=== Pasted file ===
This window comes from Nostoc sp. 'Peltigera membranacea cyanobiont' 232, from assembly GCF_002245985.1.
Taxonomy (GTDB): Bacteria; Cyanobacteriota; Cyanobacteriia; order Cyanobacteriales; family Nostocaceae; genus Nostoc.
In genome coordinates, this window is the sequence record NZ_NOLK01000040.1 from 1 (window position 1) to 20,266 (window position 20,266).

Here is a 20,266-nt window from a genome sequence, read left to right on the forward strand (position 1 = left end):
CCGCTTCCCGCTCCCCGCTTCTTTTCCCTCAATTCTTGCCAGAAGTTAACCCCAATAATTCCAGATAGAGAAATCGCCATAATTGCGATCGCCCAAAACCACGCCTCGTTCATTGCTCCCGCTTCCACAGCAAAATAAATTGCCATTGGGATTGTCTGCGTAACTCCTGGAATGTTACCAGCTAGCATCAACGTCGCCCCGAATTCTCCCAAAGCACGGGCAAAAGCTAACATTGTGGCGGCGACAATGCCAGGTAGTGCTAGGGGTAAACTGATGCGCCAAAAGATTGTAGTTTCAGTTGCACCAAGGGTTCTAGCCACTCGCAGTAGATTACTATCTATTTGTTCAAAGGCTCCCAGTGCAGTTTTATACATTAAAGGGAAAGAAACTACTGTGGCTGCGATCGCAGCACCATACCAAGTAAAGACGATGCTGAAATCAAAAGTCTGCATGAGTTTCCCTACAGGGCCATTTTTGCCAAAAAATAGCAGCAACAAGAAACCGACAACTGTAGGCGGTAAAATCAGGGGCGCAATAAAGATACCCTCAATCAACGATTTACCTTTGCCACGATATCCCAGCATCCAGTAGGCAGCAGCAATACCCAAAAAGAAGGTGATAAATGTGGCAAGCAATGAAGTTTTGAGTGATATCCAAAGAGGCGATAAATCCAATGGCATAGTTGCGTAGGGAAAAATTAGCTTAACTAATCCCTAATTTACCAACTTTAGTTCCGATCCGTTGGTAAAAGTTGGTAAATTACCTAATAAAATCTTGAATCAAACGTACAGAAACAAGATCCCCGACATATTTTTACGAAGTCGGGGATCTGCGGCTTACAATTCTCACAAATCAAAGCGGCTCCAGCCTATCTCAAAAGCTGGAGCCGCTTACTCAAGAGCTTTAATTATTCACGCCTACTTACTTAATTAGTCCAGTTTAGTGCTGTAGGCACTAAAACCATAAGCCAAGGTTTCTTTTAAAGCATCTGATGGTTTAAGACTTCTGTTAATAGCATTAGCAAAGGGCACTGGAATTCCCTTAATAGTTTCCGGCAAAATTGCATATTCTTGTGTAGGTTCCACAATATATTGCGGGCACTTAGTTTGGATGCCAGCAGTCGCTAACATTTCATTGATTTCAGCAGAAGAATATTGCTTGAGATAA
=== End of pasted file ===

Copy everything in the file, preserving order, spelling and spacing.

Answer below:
This window comes from Nostoc sp. 'Peltigera membranacea cyanobiont' 232, from assembly GCF_002245985.1.
Taxonomy (GTDB): Bacteria; Cyanobacteriota; Cyanobacteriia; order Cyanobacteriales; family Nostocaceae; genus Nostoc.
In genome coordinates, this window is the sequence record NZ_NOLK01000040.1 from 1 (window position 1) to 20,266 (window position 20,266).

Here is a 20,266-nt window from a genome sequence, read left to right on the forward strand (position 1 = left end):
CCGCTTCCCGCTCCCCGCTTCTTTTCCCTCAATTCTTGCCAGAAGTTAACCCCAATAATTCCAGATAGAGAAATCGCCATAATTGCGATCGCCCAAAACCACGCCTCGTTCATTGCTCCCGCTTCCACAGCAAAATAAATTGCCATTGGGATTGTCTGCGTAACTCCTGGAATGTTACCAGCTAGCATCAACGTCGCCCCGAATTCTCCCAAAGCACGGGCAAAAGCTAACATTGTGGCGGCGACAATGCCAGGTAGTGCTAGGGGTAAACTGATGCGCCAAAAGATTGTAGTTTCAGTTGCACCAAGGGTTCTAGCCACTCGCAGTAGATTACTATCTATTTGTTCAAAGGCTCCCAGTGCAGTTTTATACATTAAAGGGAAAGAAACTACTGTGGCTGCGATCGCAGCACCATACCAAGTAAAGACGATGCTGAAATCAAAAGTCTGCATGAGTTTCCCTACAGGGCCATTTTTGCCAAAAAATAGCAGCAACAAGAAACCGACAACTGTAGGCGGTAAAATCAGGGGCGCAATAAAGATACCCTCAATCAACGATTTACCTTTGCCACGATATCCCAGCATCCAGTAGGCAGCAGCAATACCCAAAAAGAAGGTGATAAATGTGGCAAGCAATGAAGTTTTGAGTGATATCCAAAGAGGCGATAAATCCAATGGCATAGTTGCGTAGGGAAAAATTAGCTTAACTAATCCCTAATTTACCAACTTTAGTTCCGATCCGTTGGTAAAAGTTGGTAAATTACCTAATAAAATCTTGAATCAAACGTACAGAAACAAGATCCCCGACATATTTTTACGAAGTCGGGGATCTGCGGCTTACAATTCTCACAAATCAAAGCGGCTCCAGCCTATCTCAAAAGCTGGAGCCGCTTACTCAAGAGCTTTAATTATTCACGCCTACTTACTTAATTAGTCCAGTTTAGTGCTGTAGGCACTAAAACCATAAGCCAAGGTTTCTTTTAAAGCATCTGATGGTTTAAGACTTCTGTTAATAGCATTAGCAAAGGGCACTGGAATTCCCTTAATAGTTTCCGGCAAAATTGCATATTCTTGTGTAGGTTCCACAATATATTGCGGGCACTTAGTTTGGATGCCAGCAGTCGCTAACATTTCATTGATTTCAGCAGAAGAATATTGCTTGAGATAA